Reflux, or gastroesophageal reflux disease (GERD), normally isn't considered one of the "classic" celiac disease symptoms — that dubious honor goes to symptoms such as diarrhea, bloating and fatigue.
However, medical research shows that reflux symptoms occur frequently in people with celiac disease, and may even appear after diagnosis, possibly as a sign of ongoing intestinal damage. In both cases, eliminating gluten from your diet seems to improve the reflux symptoms.
They also appear in people with non-celiac gluten sensitivity, and again, eliminating gluten from your diet seems to help relieve them.
Of course, there are many potential causes for GERD, including ulcers, gastritis, Barrett's esophagus and Heliobacter pylori, a type of bacteria that can cause ulcers. If you experience continuing or worsening GERD symptoms, you should see your doctor to rule out any potential causes that are unrelated to celiac disease.
GERD Causes Heartburn, Sore Throat, and Coughing
GERD, also known as acid reflux, is a common medical condition, both in people with celiac disease and without.
It's caused by a reflux of acid from your stomach backing up into your esophagus, most often due to relaxation of your lower esophageal sphincter, the valve in your esophagus that prevents food and acid from going the wrong way in your digestive system.
If you have GERD, you may feel a burning sensation in your chest, possibly traveling up to your throat, at some point between a few minutes and a few hours after eating. This burning sensation is caused by the acid backing up into your esophagus and towards your throat.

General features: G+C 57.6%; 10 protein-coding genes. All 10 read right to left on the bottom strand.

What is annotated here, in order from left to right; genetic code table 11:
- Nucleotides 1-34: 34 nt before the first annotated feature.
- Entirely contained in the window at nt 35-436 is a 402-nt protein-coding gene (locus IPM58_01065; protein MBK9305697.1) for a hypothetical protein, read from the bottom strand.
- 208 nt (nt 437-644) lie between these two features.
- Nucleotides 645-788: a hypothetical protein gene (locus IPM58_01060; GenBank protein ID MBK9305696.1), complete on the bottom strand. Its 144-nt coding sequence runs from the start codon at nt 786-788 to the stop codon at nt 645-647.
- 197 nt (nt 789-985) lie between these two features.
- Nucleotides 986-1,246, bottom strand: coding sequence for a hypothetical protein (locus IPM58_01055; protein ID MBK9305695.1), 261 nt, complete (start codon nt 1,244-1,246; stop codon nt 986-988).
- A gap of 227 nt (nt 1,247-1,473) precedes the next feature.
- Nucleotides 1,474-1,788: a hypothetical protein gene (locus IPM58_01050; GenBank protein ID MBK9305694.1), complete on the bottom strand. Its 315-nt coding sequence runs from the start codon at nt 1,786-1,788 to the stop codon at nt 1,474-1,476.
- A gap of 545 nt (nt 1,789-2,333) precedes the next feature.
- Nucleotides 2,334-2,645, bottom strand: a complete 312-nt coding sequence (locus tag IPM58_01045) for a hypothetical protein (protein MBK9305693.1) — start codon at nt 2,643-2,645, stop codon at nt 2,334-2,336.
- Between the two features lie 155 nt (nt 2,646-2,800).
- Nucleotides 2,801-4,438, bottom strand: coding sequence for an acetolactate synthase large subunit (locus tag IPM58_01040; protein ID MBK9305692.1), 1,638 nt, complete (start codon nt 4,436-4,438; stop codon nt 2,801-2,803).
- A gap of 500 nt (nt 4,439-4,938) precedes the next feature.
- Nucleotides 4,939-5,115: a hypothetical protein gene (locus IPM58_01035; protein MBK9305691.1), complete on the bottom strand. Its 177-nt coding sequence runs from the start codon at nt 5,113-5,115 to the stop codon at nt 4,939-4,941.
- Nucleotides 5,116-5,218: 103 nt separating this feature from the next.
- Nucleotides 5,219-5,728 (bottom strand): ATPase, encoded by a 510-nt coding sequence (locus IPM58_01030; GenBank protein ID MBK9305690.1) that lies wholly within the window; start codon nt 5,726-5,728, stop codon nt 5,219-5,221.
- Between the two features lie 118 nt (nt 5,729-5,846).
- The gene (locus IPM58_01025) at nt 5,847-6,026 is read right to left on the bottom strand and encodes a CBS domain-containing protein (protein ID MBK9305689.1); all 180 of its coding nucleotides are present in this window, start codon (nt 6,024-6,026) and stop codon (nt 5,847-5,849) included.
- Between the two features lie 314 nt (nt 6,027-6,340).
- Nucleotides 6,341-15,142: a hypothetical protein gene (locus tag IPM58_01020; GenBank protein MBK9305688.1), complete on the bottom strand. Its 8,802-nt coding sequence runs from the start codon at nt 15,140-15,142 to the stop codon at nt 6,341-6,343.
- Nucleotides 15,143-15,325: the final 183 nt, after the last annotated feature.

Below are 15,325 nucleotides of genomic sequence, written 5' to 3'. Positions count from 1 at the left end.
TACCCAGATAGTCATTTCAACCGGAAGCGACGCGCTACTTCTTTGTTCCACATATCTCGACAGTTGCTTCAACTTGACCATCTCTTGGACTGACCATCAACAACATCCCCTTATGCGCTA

You may also feel as though your throat is sore (a result of stomach acid irritation), and you may taste that stomach acid in your mouth. Some people with GERD find they have difficulty swallowing or feel as if they have a lump in their throats, while some also have a chronic cough.
Celiac Disease and Reflux Symptoms Commonly Linked
Celiac disease patients have significantly higher rates of GERD, especially at the time of their celiac disease diagnosis.
In one study, researchers looked at 133 just-diagnosed adult celiac patients, and compared them to 70 non-celiac control subjects. At the time of their diagnosis, more than 30% of the celiacs had moderate to severe GERD, compared with fewer than 6% of controls.
Moderate and severe GERD symptoms occurred most commonly with "classical" celiac disease -- in other words, patients who had GERD also tended to have the classic celiac symptoms of diarrhea, bloating, weight loss and fatigue. Some 35% of celiacs with these "classical" symptoms also had GERD, while 15% of atypical and "silent" (i.e., mainly asymptomatic) celiacs complained of GERD.
Gluten-Free Diet Rapidly Alleviates GERD Symptoms
It's not clear whether gluten ingestion causes GERD in celiacs or if GERD is simply an associated condition. But in that study of just-diagnosed patients, most GERD sufferers saw their symptoms improve rapidly — within three months — once they adopted the gluten-free diet to treat their celiac disease.
Other researchers have reported similar findings. For example, another study looked at 29 adults with celiac disease who also suffered from a form of GERD that doesn't erode your esophagus. It found that the GERD resolved and stayed in remission throughout the two-year study once the patients adopted a gluten-free diet.
New GERD Cases May Suggest Persistent Villous Atrophy in Celiacs